A review of the Department of Justice has found that it had significant leadership and management problems and recommends a programme for organisational and cultural change and renewal.

Minister for Justice Frances Fitzgerald published a review of her department today, which was launched in June on foot of the findings of the Guerin Report.

Today's report found issues regarding a closed and secretive culture.

It also found ineffective management processes and structures to provide strong strategic oversight of the key agencies both to hold them accountable and to ensure their effectiveness is maximised.

The report found that relationships with key agencies tended to be informal without strong central management from the department.

The report recommended a programme for fundamental and sustained organisational and cultural change and renewal.

It called for a change in the leadership and management routines, systems and practices to underpin both the performance of the department and key agencies.

The report sought a change in the scope and approach of the Management Advisory Committee to provide better strategic management and support.

A structured approach to how agencies and key relationships are managed is also recommended.

The Secretary General at the Department of Justice, Brian Purcell, has offered to be reassigned to other duties in the public service.

His successor is to be recruited through open competition, which will take about two to three months.

Minister Fitzgerald said she is committed to implementing a comprehensive programme of change at the department.

She said that the newly-appointed secretary general will play a pivotal role in managing and implementing the report’s recommendations.

Minister Fitzgerald also said Mr Purcell's decision to be reassigned to other duties was the right decision.

She told RTÉ that the review was not about one person but about a whole examination of the administration and its management.

Fianna Fáil Justice Spokesperson Niall Collins described the review of the Department of Justice as shocking and damning.

Speaking to RTÉ News, Mr Collins said the report confirms that the country's systems of justice have been poorly managed for the last number of years.

He said: "It lays out a number of layers of dysfunction within the Department of Justice and it has proven beyond all doubt everything which whistleblowers, Opposition parties and indeed members of the public have been saying in terms of their dealings with the Department of Justice in trying to gain access to the systems of justice in this country.

"They have been poorly managed over the last number of years and I think this report independently confirms that."

Mr Collins said the findings on the working relationship between the Department of Justice and An Garda Síochána are worrying.

He added that the garda whistleblowers have, for a second time, been vindicated by this report.

He said the issues should be addressed by the Oireachtas Justice Committee at the earliest opportunity.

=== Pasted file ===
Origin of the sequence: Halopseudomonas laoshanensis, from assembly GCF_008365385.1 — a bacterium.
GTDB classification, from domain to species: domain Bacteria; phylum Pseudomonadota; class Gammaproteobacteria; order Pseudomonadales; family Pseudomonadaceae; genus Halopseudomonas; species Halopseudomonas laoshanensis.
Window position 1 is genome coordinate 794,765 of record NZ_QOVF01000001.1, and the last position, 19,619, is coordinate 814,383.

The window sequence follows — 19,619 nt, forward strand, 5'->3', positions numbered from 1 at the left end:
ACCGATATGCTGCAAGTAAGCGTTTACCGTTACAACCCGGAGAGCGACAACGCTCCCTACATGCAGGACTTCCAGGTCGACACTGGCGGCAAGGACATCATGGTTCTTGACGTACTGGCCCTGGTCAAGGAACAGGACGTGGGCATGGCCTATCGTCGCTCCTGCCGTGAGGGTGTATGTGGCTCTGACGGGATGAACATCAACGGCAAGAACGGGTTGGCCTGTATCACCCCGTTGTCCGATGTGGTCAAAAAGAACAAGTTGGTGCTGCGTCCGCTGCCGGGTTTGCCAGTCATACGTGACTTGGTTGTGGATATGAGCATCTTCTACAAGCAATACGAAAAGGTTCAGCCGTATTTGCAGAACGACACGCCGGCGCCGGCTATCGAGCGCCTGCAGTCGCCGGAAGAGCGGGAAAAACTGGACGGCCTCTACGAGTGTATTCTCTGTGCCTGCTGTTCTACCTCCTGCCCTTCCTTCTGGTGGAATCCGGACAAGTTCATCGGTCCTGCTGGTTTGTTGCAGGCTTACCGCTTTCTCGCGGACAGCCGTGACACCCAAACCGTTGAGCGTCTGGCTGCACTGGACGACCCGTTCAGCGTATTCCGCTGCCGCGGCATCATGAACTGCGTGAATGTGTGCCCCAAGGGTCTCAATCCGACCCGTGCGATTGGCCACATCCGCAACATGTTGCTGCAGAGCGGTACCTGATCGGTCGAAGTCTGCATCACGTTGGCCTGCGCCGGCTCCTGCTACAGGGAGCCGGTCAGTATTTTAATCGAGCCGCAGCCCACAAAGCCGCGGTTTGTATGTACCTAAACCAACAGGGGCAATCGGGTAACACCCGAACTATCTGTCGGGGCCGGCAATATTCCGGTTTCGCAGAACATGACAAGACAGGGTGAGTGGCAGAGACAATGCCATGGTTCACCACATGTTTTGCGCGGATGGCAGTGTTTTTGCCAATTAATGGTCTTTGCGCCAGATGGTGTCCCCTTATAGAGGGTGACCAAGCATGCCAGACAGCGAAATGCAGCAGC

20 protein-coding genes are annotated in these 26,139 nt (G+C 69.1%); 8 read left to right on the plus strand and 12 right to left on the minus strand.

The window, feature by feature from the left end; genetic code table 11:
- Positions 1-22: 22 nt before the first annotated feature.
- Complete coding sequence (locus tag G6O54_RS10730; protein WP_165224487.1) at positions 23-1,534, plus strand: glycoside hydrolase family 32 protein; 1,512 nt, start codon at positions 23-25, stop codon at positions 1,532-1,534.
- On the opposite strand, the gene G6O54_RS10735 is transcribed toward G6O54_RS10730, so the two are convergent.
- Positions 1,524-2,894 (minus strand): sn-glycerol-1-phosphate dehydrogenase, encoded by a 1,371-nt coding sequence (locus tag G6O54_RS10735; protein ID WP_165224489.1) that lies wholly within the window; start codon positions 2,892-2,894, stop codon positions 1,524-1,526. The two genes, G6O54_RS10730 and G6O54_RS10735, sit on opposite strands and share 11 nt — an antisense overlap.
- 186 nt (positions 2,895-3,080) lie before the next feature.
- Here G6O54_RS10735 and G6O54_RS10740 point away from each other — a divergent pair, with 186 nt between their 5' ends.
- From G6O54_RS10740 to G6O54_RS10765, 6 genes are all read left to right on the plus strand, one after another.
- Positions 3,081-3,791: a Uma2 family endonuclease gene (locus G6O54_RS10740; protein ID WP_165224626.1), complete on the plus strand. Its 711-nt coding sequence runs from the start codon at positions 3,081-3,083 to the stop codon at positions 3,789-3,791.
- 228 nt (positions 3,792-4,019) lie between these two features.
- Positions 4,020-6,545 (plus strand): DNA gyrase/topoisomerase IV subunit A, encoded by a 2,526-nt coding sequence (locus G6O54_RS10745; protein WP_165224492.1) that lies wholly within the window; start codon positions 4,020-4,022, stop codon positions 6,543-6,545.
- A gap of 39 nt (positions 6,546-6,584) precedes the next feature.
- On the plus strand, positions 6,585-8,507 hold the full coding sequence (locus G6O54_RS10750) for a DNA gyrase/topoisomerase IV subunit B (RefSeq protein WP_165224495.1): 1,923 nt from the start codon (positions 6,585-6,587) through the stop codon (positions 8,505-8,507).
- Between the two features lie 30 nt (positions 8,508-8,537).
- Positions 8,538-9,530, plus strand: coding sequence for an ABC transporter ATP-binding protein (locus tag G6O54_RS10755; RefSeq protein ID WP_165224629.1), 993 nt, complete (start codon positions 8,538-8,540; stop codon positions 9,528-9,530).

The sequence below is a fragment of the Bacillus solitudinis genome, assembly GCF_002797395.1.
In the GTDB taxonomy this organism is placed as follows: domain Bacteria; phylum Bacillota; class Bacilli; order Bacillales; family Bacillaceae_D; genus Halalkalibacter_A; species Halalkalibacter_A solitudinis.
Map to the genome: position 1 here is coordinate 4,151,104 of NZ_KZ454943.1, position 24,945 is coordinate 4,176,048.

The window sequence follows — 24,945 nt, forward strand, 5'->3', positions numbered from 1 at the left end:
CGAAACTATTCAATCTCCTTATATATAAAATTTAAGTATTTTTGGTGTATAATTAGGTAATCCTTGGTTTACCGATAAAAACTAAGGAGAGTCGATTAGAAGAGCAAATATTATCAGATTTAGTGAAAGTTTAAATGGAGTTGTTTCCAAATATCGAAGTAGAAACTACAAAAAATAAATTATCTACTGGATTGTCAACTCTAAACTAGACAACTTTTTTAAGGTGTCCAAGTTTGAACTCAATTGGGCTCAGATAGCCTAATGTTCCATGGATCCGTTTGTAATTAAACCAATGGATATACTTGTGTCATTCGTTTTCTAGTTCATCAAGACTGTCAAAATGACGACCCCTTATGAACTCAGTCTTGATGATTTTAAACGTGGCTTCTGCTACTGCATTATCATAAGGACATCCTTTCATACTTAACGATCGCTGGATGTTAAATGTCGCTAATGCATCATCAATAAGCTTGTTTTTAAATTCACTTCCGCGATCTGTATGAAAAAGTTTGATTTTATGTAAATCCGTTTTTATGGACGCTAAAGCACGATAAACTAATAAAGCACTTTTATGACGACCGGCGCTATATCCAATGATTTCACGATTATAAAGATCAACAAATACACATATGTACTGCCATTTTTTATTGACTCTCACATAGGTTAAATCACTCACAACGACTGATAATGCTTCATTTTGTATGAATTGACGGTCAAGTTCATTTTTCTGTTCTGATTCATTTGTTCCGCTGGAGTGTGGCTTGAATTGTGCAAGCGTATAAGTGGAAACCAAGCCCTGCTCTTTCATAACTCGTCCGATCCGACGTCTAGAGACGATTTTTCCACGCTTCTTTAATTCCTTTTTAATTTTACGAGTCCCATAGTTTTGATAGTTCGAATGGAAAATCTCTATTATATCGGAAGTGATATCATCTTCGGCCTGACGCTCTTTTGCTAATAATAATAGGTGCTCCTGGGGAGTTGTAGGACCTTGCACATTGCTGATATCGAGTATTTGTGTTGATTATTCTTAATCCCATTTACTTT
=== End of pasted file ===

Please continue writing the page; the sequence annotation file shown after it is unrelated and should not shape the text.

Sinn Féin Justice Spokesperson Pádraig MacLochlainn said that the Government cannot shirk its responsibility for the serious failings in the department.

He said the confidence within the department had been eroded, which has had a knock on effect on the delivery of policing and justice in the State.

He added: "The report unfortunately doesn't clarify what happened on the now infamous night where the then General Secretary Brian Purcell was dispatched by his political masters to the house of former Garda Commissioner Martin Callinan which clearly led to his resignation the next morning."

The review found there were a number of occasions when there were serious leadership and management failures within the Department for Justice.

It found that this was particularly in the garda division and senior management of the department - in relation to how briefings between the minister and senior management were handled.

It said that there was no overall person in charge of the overall issue and no plan to deal with issues as they unfolded.

The Guerin Report, published earlier this year, looked into allegations made by Sgt Maurice McCabe that gardaí had not investigated serious crimes properly.

That report was critical of the Department of Justice, the gardaí and then minister for justice Alan Shatter.

It found that there had been no detailed assessment within the Department of Justice of any allegations made by Sgt McCabe or of the responses received from the garda commissioner.

In early June, the minister appointed the chief executive of Dublin Airport Authority, Kevin Toland, to chair the review of the Department of Justice.

The review group was tasked with assessing concerns set out by Mr Guerin in respect of the department's governance and oversight of external organisations.

The review group also included former attorney general David Byrne and former chief inspector of the garda inspectorate Kathleen O'Toole.

The other members were Geraldine Tallon, former secretary general of the Department of the Environment; accountant Greg Sparks; and Pat McLoughlin, former chief executive of the Irish Payment Services Organisation.